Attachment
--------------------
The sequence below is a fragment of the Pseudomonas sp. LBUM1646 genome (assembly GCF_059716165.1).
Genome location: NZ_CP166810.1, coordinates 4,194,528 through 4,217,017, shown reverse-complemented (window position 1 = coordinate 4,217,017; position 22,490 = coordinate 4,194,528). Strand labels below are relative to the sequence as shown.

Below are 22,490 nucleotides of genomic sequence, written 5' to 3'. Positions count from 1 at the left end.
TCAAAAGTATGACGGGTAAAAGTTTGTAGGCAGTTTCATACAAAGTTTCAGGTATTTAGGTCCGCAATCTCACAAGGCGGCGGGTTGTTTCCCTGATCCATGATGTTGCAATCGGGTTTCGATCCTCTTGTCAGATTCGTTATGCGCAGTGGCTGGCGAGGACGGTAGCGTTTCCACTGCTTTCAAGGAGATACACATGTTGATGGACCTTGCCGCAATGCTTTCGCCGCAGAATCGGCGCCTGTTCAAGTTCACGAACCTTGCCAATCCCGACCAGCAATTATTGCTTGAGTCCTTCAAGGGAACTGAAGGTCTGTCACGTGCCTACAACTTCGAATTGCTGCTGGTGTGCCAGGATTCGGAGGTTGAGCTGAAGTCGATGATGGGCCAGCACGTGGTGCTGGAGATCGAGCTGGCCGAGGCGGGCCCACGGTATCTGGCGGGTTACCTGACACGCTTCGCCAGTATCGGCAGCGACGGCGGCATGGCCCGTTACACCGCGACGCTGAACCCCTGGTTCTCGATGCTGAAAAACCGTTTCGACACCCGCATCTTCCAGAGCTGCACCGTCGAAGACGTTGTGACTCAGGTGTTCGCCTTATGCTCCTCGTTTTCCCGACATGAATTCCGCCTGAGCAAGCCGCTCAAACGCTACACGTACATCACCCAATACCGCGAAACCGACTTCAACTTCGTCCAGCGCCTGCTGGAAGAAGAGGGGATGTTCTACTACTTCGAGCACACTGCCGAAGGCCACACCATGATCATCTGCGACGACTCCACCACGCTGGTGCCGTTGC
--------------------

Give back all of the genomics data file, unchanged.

The sequence below is a fragment of the Pseudomonas sp. LBUM1646 genome (assembly GCF_059716165.1).
Genome location: NZ_CP166810.1, coordinates 4,194,528 through 4,217,017, shown reverse-complemented (window position 1 = coordinate 4,217,017; position 22,490 = coordinate 4,194,528). Strand labels below are relative to the sequence as shown.

Below are 22,490 nucleotides of genomic sequence, written 5' to 3'. Positions count from 1 at the left end.
TCAAAAGTATGACGGGTAAAAGTTTGTAGGCAGTTTCATACAAAGTTTCAGGTATTTAGGTCCGCAATCTCACAAGGCGGCGGGTTGTTTCCCTGATCCATGATGTTGCAATCGGGTTTCGATCCTCTTGTCAGATTCGTTATGCGCAGTGGCTGGCGAGGACGGTAGCGTTTCCACTGCTTTCAAGGAGATACACATGTTGATGGACCTTGCCGCAATGCTTTCGCCGCAGAATCGGCGCCTGTTCAAGTTCACGAACCTTGCCAATCCCGACCAGCAATTATTGCTTGAGTCCTTCAAGGGAACTGAAGGTCTGTCACGTGCCTACAACTTCGAATTGCTGCTGGTGTGCCAGGATTCGGAGGTTGAGCTGAAGTCGATGATGGGCCAGCACGTGGTGCTGGAGATCGAGCTGGCCGAGGCGGGCCCACGGTATCTGGCGGGTTACCTGACACGCTTCGCCAGTATCGGCAGCGACGGCGGCATGGCCCGTTACACCGCGACGCTGAACCCCTGGTTCTCGATGCTGAAAAACCGTTTCGACACCCGCATCTTCCAGAGCTGCACCGTCGAAGACGTTGTGACTCAGGTGTTCGCCTTATGCTCCTCGTTTTCCCGACATGAATTCCGCCTGAGCAAGCCGCTCAAACGCTACACGTACATCACCCAATACCGCGAAACCGACTTCAACTTCGTCCAGCGCCTGCTGGAAGAAGAGGGGATGTTCTACTACTTCGAGCACACTGCCGAAGGCCACACCATGATCATCTGCGACGACTCCACCACGCTGGTGCCGTTGC